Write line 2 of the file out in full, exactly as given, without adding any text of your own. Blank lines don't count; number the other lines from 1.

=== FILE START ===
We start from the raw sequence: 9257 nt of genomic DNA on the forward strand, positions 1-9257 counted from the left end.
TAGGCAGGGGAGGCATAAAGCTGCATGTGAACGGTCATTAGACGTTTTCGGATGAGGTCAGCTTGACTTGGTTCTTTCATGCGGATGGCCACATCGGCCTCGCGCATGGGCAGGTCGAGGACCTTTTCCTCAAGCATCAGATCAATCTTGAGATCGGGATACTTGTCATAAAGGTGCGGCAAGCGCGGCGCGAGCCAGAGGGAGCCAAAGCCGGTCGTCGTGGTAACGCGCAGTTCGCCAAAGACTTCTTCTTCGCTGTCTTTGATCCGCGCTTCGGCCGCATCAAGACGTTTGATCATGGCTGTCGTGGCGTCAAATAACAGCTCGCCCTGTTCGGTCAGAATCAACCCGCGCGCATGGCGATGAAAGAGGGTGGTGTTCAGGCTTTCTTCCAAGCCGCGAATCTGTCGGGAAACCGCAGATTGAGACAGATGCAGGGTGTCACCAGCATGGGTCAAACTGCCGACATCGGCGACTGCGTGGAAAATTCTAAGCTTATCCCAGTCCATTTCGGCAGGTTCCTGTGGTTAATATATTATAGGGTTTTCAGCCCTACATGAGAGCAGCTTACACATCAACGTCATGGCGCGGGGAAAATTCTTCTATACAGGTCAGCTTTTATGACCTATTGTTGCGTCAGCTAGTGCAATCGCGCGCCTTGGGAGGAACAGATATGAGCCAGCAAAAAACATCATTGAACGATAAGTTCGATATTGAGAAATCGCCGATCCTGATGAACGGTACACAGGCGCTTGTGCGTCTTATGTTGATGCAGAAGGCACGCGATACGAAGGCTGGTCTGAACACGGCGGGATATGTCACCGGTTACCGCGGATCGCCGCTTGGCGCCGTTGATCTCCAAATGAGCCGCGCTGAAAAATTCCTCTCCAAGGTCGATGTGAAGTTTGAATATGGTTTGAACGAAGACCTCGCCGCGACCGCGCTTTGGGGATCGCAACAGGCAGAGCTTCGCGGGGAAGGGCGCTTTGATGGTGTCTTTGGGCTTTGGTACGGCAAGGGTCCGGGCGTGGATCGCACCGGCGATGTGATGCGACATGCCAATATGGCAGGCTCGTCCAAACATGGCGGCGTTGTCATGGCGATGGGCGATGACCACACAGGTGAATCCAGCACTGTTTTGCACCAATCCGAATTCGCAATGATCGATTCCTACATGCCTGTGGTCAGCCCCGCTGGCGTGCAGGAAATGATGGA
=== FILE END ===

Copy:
TAGGCAGGGGAGGCATAAAGCTGCATGTGAACGGTCATTAGACGTTTTCGGATGAGGTCAGCTTGACTTGGTTCTTTCATGCGGATGGCCACATCGGCCTCGCGCATGGGCAGGTCGAGGACCTTTTCCTCAAGCATCAGATCAATCTTGAGATCGGGATACTTGTCATAAAGGTGCGGCAAGCGCGGCGCGAGCCAGAGGGAGCCAAAGCCGGTCGTCGTGGTAACGCGCAGTTCGCCAAAGACTTCTTCTTCGCTGTCTTTGATCCGCGCTTCGGCCGCATCAAGACGTTTGATCATGGCTGTCGTGGCGTCAAATAACAGCTCGCCCTGTTCGGTCAGAATCAACCCGCGCGCATGGCGATGAAAGAGGGTGGTGTTCAGGCTTTCTTCCAAGCCGCGAATCTGTCGGGAAACCGCAGATTGAGACAGATGCAGGGTGTCACCAGCATGGGTCAAACTGCCGACATCGGCGACTGCGTGGAAAATTCTAAGCTTATCCCAGTCCATTTCGGCAGGTTCCTGTGGTTAATATATTATAGGGTTTTCAGCCCTACATGAGAGCAGCTTACACATCAACGTCATGGCGCGGGGAAAATTCTTCTATACAGGTCAGCTTTTATGACCTATTGTTGCGTCAGCTAGTGCAATCGCGCGCCTTGGGAGGAACAGATATGAGCCAGCAAAAAACATCATTGAACGATAAGTTCGATATTGAGAAATCGCCGATCCTGATGAACGGTACACAGGCGCTTGTGCGTCTTATGTTGATGCAGAAGGCACGCGATACGAAGGCTGGTCTGAACACGGCGGGATATGTCACCGGTTACCGCGGATCGCCGCTTGGCGCCGTTGATCTCCAAATGAGCCGCGCTGAAAAATTCCTCTCCAAGGTCGATGTGAAGTTTGAATATGGTTTGAACGAAGACCTCGCCGCGACCGCGCTTTGGGGATCGCAACAGGCAGAGCTTCGCGGGGAAGGGCGCTTTGATGGTGTCTTTGGGCTTTGGTACGGCAAGGGTCCGGGCGTGGATCGCACCGGCGATGTGATGCGACATGCCAATATGGCAGGCTCGTCCAAACATGGCGGCGTTGTCATGGCGATGGGCGATGACCACACAGGTGAATCCAGCACTGTTTTGCACCAATCCGAATTCGCAATGATCGATTCCTACATGCCTGTGGTCAGCCCCGCTGGCGTGCAGGAAATGATGGA